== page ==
(Note: the thoughts below are drawn from a keynote address and workshop I will be giving in Sydney, Australia on October 12th to the Culture and Conduct in Financial Services Conference.)
Between 2008 and 2015 the global financial services sector has been fined over $300 billion by regulators and government agencies for excessive risk taking resulting in trading losses, money laundering, outright fraud and mis-selling of products and services. And many industry and academic experts put the global recession which began in late 2007 down to the casino-like dealings of banks, S&Ls and Insurance companies in a search for greater and greater ways to make profits, which usually came with greater and greater risk.
As a result, the banking industry is currently at the bottom of the consumer trust table for institutions, and just barely above politicians for trust by the general public.
And a number of once highly respected, bell-weather banking institutions, like CitiGroup and Bank America, have been trading at one half to one-third their pre-recession high share price for the past 8 years!
Culture Change and Risk Culture is the Flavour of the Month
The term Risk Culture is used within the financial services industry to describe the shared perceptions among employees of the relative priority given to risk management, including perceptions of the risk-related practices and behaviours that are expected, valued and supported
According to a recent Ernst & Young study, nearly 75% of global banks and financial institutions claim to have begun efforts to improve the culture of banking and in particular, improve the risk culture.
Yet that same study concluded that only 38% of executives believe their risk culture is aligned with the stated risk strategy (risk appetite) of the bank. In simple terms, the movie and the words don’t synch!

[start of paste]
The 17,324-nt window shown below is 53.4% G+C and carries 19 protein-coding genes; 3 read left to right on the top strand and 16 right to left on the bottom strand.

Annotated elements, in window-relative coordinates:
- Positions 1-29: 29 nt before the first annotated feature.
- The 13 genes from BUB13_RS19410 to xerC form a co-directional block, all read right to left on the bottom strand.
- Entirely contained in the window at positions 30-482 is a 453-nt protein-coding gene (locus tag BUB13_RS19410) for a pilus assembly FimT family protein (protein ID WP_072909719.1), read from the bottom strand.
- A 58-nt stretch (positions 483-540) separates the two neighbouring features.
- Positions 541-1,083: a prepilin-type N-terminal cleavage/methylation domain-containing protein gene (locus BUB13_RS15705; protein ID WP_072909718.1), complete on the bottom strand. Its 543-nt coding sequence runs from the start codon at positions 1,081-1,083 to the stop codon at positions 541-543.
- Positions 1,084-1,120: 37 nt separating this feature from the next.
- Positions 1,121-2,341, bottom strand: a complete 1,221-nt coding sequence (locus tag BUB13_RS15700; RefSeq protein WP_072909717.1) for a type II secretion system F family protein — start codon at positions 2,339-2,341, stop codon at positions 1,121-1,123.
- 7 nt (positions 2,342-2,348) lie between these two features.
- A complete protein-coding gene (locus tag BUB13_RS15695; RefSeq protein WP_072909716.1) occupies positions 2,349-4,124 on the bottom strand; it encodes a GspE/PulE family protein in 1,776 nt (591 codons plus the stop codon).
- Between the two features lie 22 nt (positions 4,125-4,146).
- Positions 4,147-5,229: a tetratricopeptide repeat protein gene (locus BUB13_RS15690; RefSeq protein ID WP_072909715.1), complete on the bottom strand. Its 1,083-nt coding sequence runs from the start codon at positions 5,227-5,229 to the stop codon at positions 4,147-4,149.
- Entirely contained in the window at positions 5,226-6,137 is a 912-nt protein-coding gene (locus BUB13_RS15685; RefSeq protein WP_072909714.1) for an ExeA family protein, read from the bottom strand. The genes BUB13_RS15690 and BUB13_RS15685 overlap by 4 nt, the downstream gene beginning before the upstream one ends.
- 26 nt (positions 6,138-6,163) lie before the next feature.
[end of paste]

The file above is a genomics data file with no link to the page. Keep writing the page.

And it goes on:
As a result of external pressures, such as greater regulation and compliance requirements, mounting fines and declining public trust, banks and financial institutions are implementing multiple actions and additional risk structures in order to improve risk conduct and decrease the number of negative risk events.
Great, But Something’s Missing!
If you look at the above carefully you will see many actions and internal risk structures that banks are taking to improve risk conduct.
But to me, something very important is missing with all these activities. An understanding of the Overall Corporate Culture in which all these activities take place. New Risk Structures are supposed to improve the Risk culture, which in turn is supposed to improve conduct. But what most people don’t understand is that this process takes place inside the existing corporate culture!
Corporate culture is much like the waster in an aquarium. Clean and clear water makes everything work. Dirty and foul water makes the whole aquarium toxic!
On October 12th in Sydney, Australia I will be giving a keynote address and workshop to a conference on Culture and Conduct in Financial Services. My goal is to help the attendees understand what culture is, why it is important, and what are the 4 key levers that can truly impact and improve conduct and risk-related behaviour in the financial services industry.
Here’s a link to the conference if you want to know more. As you can see, I am the only non-banker on the list.
Should be fun!
Written and Posted by: John R. Childress
Senior Executive Advisor on Leadership, Culture and Strategy Execution Issues,
Business Author and Advisor to CEOs
Visiting Professor, IE Business School, Madrid
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John also writes thriller novels!